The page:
In the past 25 years, it was almost impossible to see positive key words – develop, potential, ambitious or modern – in the global media relating to the name Belgrade or Serbia. That is, until the revelation of the Belgrade Waterfront project, also known as Beograd na Vodi (Belgrade on Water). Although an international project, its official English name is different. Well, it is a bewildering stream of information in which this project floats or sinks, depending on how deep you dive into it.
Giuliani and Vucic.
The Belgrade Waterfront project was announced for the first time in the spring of 2012. In the peak of the election campaign, during a friendly boat trip up the Sava River, First Vice President of Serbia, Aleksandar Vucic, revealed the plan (in front of cameras) to his guest, Rudolph Giuliani. A better future for Serbia and a solution for the country’s huge unemployment rate were to emerge from the rebuilding of the central zone of Belgrade which was confined by railway tracks and has been neglected for decades.
The idea of relocating the railway station and making the Waterfront a part of the vital urban fabric has been in Belgrade’s urban plans since 1923. Ever since the rivers ceased to be state borders, Belgrade has been on and off dreaming of “getting down to its rivers”. In the previous decades this has served well as an election campaign mantra, repeated in various forms of grandiose urban projects guided by political parties. This time, the novelty was the scale and scope of the vision.
Vucic and Mohamed Alabbar of Abu Dhabi’s Eagle Hills Company.
To the fast lane
Two years later, the new election campaign brought a solution for untying the greatest Gordian knot of Belgrade: the investor was found. He was willing, not to credit, but to invest more than 3 billion dollars in Belgrade. Mohamed Alabbar, board member of the Abu Dhabi based Eagle Hills Company, presented the master plan to the Vucic. The grandiose project of nearly 2 million square meters of residential and office space was to be fully completed within a maximum period of eight years.
Phasing of the Belgrade Waterfront plan.
The duo premiered the project in Dubai at the beginning of March 2014. A new master plan featuring the designs of the tower and shopping mall was revealed. Allegedly, the Eagle Hills Company held an architectural competition for these two objects, but the word never reached the architects of Serbia.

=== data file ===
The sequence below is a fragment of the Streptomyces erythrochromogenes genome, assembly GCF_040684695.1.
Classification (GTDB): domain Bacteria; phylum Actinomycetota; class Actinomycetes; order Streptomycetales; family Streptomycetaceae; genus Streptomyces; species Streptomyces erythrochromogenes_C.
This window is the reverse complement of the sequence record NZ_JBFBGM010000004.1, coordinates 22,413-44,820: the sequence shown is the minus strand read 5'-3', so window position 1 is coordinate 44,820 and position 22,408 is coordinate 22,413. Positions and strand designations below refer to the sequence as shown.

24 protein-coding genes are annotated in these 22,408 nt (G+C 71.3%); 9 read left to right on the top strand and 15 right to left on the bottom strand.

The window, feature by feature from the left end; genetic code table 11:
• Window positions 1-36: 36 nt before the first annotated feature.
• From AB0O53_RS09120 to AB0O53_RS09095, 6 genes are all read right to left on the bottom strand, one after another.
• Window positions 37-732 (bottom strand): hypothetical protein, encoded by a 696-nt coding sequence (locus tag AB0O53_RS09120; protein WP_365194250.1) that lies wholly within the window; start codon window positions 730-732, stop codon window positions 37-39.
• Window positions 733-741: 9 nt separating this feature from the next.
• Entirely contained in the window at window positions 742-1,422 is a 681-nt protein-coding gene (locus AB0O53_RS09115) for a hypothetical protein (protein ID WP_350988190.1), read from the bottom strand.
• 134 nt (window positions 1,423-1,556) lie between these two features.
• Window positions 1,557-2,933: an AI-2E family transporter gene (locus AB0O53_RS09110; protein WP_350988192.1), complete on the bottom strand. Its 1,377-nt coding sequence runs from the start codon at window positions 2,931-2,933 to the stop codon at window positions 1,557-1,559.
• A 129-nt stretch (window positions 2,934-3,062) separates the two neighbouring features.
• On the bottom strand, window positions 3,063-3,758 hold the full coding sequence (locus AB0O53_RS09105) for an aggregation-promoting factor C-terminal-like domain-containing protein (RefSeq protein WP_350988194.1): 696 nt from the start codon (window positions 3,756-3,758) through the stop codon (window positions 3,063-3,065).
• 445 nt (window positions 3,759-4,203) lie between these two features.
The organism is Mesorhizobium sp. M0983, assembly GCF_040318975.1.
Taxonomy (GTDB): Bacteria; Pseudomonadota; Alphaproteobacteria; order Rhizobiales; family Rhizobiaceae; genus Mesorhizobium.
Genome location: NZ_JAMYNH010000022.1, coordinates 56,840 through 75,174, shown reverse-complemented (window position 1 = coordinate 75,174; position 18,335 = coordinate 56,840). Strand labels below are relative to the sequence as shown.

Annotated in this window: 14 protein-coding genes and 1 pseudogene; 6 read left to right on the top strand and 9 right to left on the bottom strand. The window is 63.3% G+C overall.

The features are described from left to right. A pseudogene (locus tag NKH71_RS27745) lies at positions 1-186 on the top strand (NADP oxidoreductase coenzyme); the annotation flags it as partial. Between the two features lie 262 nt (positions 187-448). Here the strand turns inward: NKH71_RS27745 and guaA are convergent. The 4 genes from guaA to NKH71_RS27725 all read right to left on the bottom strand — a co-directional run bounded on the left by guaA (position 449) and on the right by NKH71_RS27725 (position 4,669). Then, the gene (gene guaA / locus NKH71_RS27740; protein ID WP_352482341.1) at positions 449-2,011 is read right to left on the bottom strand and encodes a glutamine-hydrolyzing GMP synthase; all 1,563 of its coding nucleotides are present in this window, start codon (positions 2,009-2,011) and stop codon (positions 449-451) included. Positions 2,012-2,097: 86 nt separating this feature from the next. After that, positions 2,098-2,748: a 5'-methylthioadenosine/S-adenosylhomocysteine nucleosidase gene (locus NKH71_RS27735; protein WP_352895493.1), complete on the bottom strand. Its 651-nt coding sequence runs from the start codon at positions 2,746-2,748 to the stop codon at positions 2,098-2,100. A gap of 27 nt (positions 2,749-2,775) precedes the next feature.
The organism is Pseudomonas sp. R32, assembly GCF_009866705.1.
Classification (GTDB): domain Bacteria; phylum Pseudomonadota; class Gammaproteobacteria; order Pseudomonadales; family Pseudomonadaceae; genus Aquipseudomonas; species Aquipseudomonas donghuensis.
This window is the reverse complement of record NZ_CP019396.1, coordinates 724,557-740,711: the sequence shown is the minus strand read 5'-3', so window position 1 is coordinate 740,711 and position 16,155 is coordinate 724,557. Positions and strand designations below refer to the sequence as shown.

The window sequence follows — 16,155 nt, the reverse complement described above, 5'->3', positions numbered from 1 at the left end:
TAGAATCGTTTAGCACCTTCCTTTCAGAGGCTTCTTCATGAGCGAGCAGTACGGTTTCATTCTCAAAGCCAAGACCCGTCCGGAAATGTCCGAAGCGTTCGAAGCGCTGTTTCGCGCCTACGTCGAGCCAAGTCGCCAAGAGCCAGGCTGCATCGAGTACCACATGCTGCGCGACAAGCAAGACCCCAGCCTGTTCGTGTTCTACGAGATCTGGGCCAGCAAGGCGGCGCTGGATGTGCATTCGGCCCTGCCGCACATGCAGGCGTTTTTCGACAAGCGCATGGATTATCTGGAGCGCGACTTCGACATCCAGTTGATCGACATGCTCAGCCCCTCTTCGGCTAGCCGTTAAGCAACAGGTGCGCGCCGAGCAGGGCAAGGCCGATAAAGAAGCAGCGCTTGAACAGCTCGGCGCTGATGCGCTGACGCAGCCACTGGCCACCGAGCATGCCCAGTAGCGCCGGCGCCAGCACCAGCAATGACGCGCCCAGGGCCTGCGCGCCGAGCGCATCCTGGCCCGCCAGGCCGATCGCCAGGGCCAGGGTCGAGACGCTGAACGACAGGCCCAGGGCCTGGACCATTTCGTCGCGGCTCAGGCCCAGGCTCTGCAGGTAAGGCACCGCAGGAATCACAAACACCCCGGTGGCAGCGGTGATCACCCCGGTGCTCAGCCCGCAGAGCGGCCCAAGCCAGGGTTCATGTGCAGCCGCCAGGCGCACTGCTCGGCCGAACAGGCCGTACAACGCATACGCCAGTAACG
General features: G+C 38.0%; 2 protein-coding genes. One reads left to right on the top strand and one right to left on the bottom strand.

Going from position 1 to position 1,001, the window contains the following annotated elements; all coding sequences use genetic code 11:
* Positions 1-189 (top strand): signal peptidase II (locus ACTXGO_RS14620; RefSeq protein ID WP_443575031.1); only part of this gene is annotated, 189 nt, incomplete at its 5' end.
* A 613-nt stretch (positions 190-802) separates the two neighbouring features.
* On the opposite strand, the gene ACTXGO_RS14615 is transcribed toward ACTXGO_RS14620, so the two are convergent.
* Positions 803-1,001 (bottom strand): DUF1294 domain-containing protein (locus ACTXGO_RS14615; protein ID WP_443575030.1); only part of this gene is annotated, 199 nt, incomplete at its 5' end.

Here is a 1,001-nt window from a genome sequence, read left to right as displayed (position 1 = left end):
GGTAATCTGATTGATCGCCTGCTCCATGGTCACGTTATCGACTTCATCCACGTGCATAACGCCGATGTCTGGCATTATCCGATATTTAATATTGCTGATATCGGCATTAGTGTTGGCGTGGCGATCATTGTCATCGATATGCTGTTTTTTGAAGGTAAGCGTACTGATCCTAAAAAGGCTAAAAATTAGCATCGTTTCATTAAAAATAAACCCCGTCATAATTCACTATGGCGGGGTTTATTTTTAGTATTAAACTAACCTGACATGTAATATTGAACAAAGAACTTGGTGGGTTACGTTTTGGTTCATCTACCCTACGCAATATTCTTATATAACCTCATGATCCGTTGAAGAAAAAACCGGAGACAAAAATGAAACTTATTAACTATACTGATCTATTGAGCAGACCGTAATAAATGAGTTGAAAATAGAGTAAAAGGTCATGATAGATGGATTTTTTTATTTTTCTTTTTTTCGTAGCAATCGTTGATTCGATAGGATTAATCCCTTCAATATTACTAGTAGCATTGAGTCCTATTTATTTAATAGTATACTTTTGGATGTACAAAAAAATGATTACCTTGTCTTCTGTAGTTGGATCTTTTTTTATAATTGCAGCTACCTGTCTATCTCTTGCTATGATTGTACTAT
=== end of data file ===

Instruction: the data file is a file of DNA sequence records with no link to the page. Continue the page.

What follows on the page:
The world premiere presentation of the project was held at MIPIM one week later, one of the leading international real estate and investment shows for property professionals. The public in Serbia were introduced to the project by viewing event photos in the media. Later the same month elections were held and Vucic became Prime Minister of Serbia.
The Belgrade Waterfront / Belgrade on Water project was declared to be of national significance. On what basis, and what the public interest in it was, remain unknown. However, it enabled the project to get “on the fast lane”, and sidestep being subject to the building projects procedures. When asked why there was no architectural competition, the Prime Minister replied that he “wouldn’t mind one, if the representative of the Architectural Union would find those 3 billion dollars”. He explained the fast lane with a picturesque story of visiting the Empire State Building and going up quickly, on a fast lane, by paying 20 dollars.
At the heart of Savamala
The Belgrade Waterfront project is spread on the southern bank of the Sava River, in the Savamala neighborhood. Savamala was a blossoming trade center at the turn of the 19th century and into the 20th. Its buildings are constructed on the models of European examples of that time. In the past few decades, it turned into a transit zone, an ignored and neglected part of the city with economic and social difficulties. In the last couple of years, it has been undergoing changes, as numerous cafes, nightclubs, creative industries and wistful cultural transformation projects are settling in the area.
Cosmetic surgery: the renovated Belgrade Cooperative Building, while its inside is still crumbling and its basement flooding.
The Belgrade Cooperative Building, famous as one of the city’s most beautiful edifice was once the central figure of Savamala, It shared the destiny of the area as it had been neglected for decades and thickly covered by urban greyness. The Eagle Hills Company made an agreement with the city representatives, to invest in its reconstruction, as an “act of generosity” and as “a start of good cooperation”. In return for the investment, the company got free use of over 6000 sq.m. of the aforementioned building for the next 3 years. Although its appearance has been improved and its architectural beauty can finally find a way to surface, the reconstruction was more of a cosmetics nature, while the basement remains soaked in water and not all interventions respected the heritage protection propositions. The beginning of the Belgrade Waterfront Project was thus officially announced.